By Krysta Huber
New leaders in the Rockbridge County school district are turning fresh eyes to old policies. The school board is reviewing many of its major programs and procedures, including a 25-year-old contract with the city of Lexington.
Laurie Strong and Kevin Brooks are new to the six-member county school board this year. Jack Donald moved up to superintendent, and Phillip Thompson, also the current principal of Maury River Middle School, took his place as assistant superintendent.
The new board members and administration are taking another look at basic school board guidelines as part of a major policy review process.
“The retirement plans, the sick leave policy, tuition programs for teachers working on graduate degrees – these are all things that are periodically reviewed every five years,” Donald said. “But since it’s a new board, we’re taking the time to go through everything.”
One policy under review is the Rockbridge County High School consolidation agreement between Rockbridge County and the city of Lexington.
The contract was signed in 1989, prior to construction of the high school, which serves both Rockbridge County and Lexington students. The contract outlines a financial agreement between the county and the city, in which Lexington covers the cost of tuition of city students and contributes to school projects and maintenance.
Lexington’s annual tuition payment is based on the percentage of city students in the total high school population. Just over 16 percent of the high school’s students now live in Lexington.
Tuition covers operating costs, such as administrative and teacher salaries, supplies, utilities, and insurance.
But Lexington is also expected to cover a portion of the school’s capital costs. Capital projects might include renovations, additions to the building, and infrastructure improvements. Payment for these expenses is calculated based on the percentage of Lexington students in the school at the time the expenses are incurred.
Brooks said despite the contract, the county has never billed the city directly for these capital projects. Lexington School Board Chair Leslie Straughan said the county has instead used surplus tuition money to cover capital costs.
In the last few years, the county has replaced the high school’s roofing, updated some of its bathrooms, and installed new windows in the courtyard. Thompson said the city of Lexington wasn’t charged for these projects.
“It’s one of those things where there really wasn’t a huge need until recently,” Thompson said. “And now that we’re all new, we want to make sure we do it the way that the contract was originally written.”
Now that the high school building is more than 20 years old, Brooks said it could use a lot of improvements. Both the city and county said that the high school is in serious need of a wireless network system.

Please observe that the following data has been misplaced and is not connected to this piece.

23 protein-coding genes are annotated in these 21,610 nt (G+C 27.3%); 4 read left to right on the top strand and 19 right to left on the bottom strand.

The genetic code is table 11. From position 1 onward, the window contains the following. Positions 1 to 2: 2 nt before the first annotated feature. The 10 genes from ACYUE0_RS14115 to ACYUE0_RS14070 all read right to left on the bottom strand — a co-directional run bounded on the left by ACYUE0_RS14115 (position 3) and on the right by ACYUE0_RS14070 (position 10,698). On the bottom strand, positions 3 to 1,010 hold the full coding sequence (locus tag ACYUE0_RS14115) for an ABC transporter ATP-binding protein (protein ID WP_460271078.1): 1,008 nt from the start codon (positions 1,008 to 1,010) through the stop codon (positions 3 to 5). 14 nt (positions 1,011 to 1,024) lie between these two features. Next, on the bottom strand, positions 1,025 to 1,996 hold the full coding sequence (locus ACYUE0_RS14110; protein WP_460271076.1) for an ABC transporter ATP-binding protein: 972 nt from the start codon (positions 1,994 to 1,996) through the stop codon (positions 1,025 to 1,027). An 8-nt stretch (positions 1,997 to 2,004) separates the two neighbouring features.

“We put a lot of money into our middle school and it’s very high-tech and up-to-date,” Brooks said. “We don’t want our kids coming out of that middle school into a high school stepping backwards into the Dark Ages with old technology.”
Donald said in an email that the anticipated expense for a wireless network and new infrastructure is around $500,000. Based on the terms of the contract and using the current percentage of city students at the high school, Lexington would contribute about $80,000 to that project.
Straughan said increasing Lexington’s contribution to such capital costs won’t cause any conflict and is to be expected.
“The projects haven’t been that big so far, but going forward I imagine they will bill us,” she said.
The contract is in effect until 2040, and Donald said he doesn’t expect to make any changes. Changing the terms of the contract would require mutual consent from the county and city school boards, Rockbridge County Board of Supervisors, and Lexington City Council.
But in reviewing the agreement, Brooks said he hopes to formalize the billing and payment process.
“We’re in the budget cycle right now, so we feel it incumbent upon ourselves to make sure we provide Lexington the best information we can for its own budget process,” Brooks said. “What we’re trying to develop is a very precise billing and tracking program that ensures the billings that follow…are accurate and appropriate.”
Donald said he and the assistant superintendent are trying to look critically at many of the school system’s policies during this review period.
“Even though Phillip [Thompson] and I are from the inside, we’re acting like we’re from the outside,” he said. “We don’t want to take for granted what someone from the outside would come in and say, ‘Why are we doing this like this?’ And that pertains to everything we’re doing right now, not just this contract.”
Jay Lewis, chairman of the county school board, said taking another look at the school consolidation contract and other school system basics is part of having a new team.
“There are a lot of folks here who are just trying to get their feet wet on our operations and following our procedures, as [they] should,” he said. “That contract is one piece of all the things we need to make sure we’re doing right.”